Summary: A large shelter in Popran National Park, the Upside Down Man Cave has over 274 motifs, representing three engraving types.

Located in Popran National Park, the Upside Man Cave or Shelter (UDM) is a “a large and cavernously weathered shelter” which measures approximately 17x6x3.5m. The art within the shelter consists of engravings, paintings, drawings and stencils, with over 274 motifs in total. (The shelter was extensively researched by Jo McDonald in 1991, with the age of the art estimated to date from around 1500 AD.)

awat6338 lr Upside Down Man Cave (Popran NP)

A pecked upside-down-man (one of three three male anthropomorphs) is at the end of the far end of the cave. He is through to be the source of the shelter’s name (although there is also a red drawn upside down human). This figure is pecked (intaglio), one of three drawing styles in the cave, with the spine of the figure more deeply pecked than the rest of its body.

awat6384 lr Upside Down Man Cave (Popran NP)

There are two more petrogryphs or engravings of male human figures, one pecked (intaglio), and the other a “miniature-Sydney style” (pecked and abraded) outline engraving.

Many of the 274 motifs are hand stencils (55 in total were recorded), of which 36 were of hands and 18 of hand variations (hand and wrist, hand and arm, finger manipulation).

awat6352 lr Upside Down Man Cave (Popran NP)

As well as the engraved men, there are a number of painted red anthropomorphs (one has a white outline) beneath white outlined macropods. A number of these, like the petroglyphs, have three fingers.

awat6341 lr Upside Down Man Cave (Popran NP)

Other pigment art includes male and female anthropomorphs, macropods, snakes, echidnas, reptiles, fish and eel, tracks, material objects, geometrics and a shield. These are have been painted in charcoal, white pipeclay and red ochre.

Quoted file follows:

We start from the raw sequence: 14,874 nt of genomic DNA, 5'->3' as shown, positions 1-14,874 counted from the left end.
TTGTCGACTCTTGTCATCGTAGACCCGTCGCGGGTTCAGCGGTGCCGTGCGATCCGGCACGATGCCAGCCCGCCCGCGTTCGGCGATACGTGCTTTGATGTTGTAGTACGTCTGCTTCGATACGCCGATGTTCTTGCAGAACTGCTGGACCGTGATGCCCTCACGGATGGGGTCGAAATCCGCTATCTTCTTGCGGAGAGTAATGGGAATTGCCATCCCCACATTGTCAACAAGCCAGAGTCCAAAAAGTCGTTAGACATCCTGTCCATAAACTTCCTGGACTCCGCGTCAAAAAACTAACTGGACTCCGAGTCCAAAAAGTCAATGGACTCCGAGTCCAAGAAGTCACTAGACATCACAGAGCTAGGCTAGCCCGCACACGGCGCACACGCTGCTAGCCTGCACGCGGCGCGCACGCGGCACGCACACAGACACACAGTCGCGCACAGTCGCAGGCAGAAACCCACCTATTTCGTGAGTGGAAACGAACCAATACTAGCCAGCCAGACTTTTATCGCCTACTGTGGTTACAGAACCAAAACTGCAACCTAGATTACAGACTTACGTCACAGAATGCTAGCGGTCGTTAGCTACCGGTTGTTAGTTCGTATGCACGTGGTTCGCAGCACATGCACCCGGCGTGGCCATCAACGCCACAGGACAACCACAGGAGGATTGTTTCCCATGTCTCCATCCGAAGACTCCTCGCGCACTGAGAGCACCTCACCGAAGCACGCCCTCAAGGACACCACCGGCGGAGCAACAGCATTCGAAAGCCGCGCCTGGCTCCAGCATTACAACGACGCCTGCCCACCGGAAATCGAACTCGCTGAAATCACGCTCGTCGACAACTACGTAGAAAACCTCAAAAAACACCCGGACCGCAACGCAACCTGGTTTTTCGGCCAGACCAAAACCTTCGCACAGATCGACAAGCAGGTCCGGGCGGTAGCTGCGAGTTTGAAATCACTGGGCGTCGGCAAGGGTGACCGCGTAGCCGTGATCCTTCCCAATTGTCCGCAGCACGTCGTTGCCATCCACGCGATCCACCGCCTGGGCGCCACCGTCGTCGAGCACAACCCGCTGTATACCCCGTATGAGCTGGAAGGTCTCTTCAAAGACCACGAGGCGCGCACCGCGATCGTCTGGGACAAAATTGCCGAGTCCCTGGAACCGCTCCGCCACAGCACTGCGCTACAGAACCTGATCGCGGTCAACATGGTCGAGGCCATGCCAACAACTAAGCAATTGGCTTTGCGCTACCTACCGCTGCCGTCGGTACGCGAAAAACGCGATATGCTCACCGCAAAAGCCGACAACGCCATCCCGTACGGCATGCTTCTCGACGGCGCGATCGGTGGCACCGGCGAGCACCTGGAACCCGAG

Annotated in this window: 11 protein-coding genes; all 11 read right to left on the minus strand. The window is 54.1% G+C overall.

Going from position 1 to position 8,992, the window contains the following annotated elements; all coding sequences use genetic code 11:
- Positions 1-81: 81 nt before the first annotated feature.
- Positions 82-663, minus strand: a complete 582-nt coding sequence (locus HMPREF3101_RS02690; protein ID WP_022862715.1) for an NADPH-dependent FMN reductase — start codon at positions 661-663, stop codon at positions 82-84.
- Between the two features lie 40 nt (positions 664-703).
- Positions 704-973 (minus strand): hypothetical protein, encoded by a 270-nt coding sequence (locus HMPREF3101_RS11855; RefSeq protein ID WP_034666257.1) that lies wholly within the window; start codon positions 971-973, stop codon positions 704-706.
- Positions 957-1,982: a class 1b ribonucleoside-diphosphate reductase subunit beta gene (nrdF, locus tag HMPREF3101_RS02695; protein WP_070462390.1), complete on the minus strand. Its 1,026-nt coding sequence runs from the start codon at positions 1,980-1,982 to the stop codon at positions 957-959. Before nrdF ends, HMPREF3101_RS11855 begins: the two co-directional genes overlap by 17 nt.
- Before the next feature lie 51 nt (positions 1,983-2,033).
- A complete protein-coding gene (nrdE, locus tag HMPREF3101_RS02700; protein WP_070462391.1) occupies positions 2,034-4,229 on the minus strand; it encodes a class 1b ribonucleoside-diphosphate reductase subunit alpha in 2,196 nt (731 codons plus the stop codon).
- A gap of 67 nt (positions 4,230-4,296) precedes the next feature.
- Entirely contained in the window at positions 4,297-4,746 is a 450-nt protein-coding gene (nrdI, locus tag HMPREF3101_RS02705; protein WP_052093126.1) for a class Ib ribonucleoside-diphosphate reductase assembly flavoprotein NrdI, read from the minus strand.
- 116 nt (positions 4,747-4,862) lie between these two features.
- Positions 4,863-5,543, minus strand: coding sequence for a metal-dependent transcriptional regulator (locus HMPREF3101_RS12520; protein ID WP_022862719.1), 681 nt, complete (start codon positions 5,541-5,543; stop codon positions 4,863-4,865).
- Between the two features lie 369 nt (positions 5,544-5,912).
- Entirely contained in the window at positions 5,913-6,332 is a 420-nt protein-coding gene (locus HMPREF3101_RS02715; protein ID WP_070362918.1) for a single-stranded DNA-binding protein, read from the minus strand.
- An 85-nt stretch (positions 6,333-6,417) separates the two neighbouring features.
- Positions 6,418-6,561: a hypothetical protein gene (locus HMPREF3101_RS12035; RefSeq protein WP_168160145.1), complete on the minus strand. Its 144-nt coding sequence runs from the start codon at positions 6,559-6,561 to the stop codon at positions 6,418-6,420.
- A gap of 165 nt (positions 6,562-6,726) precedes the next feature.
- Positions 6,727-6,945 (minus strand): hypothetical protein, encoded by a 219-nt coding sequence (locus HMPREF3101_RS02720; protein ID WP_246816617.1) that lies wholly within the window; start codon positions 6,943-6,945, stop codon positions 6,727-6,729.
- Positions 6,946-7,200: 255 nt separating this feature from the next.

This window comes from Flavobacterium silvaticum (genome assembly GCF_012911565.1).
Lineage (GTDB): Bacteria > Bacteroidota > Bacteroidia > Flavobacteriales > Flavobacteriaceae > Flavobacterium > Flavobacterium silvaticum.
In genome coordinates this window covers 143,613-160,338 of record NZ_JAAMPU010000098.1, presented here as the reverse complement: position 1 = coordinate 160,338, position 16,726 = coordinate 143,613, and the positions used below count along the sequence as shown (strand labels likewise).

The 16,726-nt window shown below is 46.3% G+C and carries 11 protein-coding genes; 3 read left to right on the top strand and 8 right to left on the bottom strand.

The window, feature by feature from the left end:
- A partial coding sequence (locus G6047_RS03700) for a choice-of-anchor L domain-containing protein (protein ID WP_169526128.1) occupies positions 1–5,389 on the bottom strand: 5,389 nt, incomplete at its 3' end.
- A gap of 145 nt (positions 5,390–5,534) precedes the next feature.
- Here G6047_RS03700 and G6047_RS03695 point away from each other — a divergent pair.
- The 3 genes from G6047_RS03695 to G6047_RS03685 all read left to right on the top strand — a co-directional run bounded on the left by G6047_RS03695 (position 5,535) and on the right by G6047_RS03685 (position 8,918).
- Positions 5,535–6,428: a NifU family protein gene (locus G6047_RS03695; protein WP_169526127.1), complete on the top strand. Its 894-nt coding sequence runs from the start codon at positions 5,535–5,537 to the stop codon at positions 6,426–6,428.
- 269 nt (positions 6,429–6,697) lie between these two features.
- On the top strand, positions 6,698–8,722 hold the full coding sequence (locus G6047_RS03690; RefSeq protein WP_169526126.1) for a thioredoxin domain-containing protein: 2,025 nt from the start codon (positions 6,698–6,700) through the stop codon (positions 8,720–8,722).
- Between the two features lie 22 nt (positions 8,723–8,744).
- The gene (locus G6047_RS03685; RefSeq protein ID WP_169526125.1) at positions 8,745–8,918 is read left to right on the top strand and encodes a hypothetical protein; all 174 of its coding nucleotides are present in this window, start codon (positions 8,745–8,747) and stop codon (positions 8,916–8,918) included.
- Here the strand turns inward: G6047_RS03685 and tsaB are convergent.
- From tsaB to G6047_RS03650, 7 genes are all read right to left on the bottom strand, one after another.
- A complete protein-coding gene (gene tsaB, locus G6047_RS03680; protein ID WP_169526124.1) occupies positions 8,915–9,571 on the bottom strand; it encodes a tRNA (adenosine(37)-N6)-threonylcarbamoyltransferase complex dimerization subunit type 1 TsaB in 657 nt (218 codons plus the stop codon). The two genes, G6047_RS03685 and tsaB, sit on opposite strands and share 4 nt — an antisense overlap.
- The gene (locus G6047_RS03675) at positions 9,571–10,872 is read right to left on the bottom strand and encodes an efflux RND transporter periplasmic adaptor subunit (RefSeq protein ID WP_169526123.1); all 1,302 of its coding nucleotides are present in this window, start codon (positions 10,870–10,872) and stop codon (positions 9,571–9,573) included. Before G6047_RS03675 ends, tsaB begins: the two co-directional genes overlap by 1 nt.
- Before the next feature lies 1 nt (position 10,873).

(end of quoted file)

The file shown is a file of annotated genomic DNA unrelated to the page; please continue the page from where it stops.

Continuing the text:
Upside Down Man Cave (Popran NP) - Site Summary

Aboriginal Sites by National Park

There are over 350 Aboriginal engraving and sites recorded in the Central Coast region, many of these in the Brisbane Water National Park.
Located to the north-west of Sydney, just south of the Dharug and Yengo National Parks, Maroota has a high concentration of (known) Aboriginal sites. Many more Aboriginal heritage sites are located in the Marramarra National Park. The original inhabitants of the area were the Darug people.
Over a hundred Aboriginal sites have been recorded in the Hornsby region, with many of these in the Berowra Valley National Park and around the suburb of Berowra.
Over 40 sites have been recorded within the park; many were located along the river bank and were flooded by the building of the weir in 1938.
A review of different techniques for photographing Aboriginal rock art. This includdes oblique flash, chain and planar mosaic imaging which combines hundreds of overlapping photos.
Many sites Aboriginal engraving sites across the inner suburbs of Sydney have been destroyed or are very weatheredl. The sites which remain are isolated from their natural environment.
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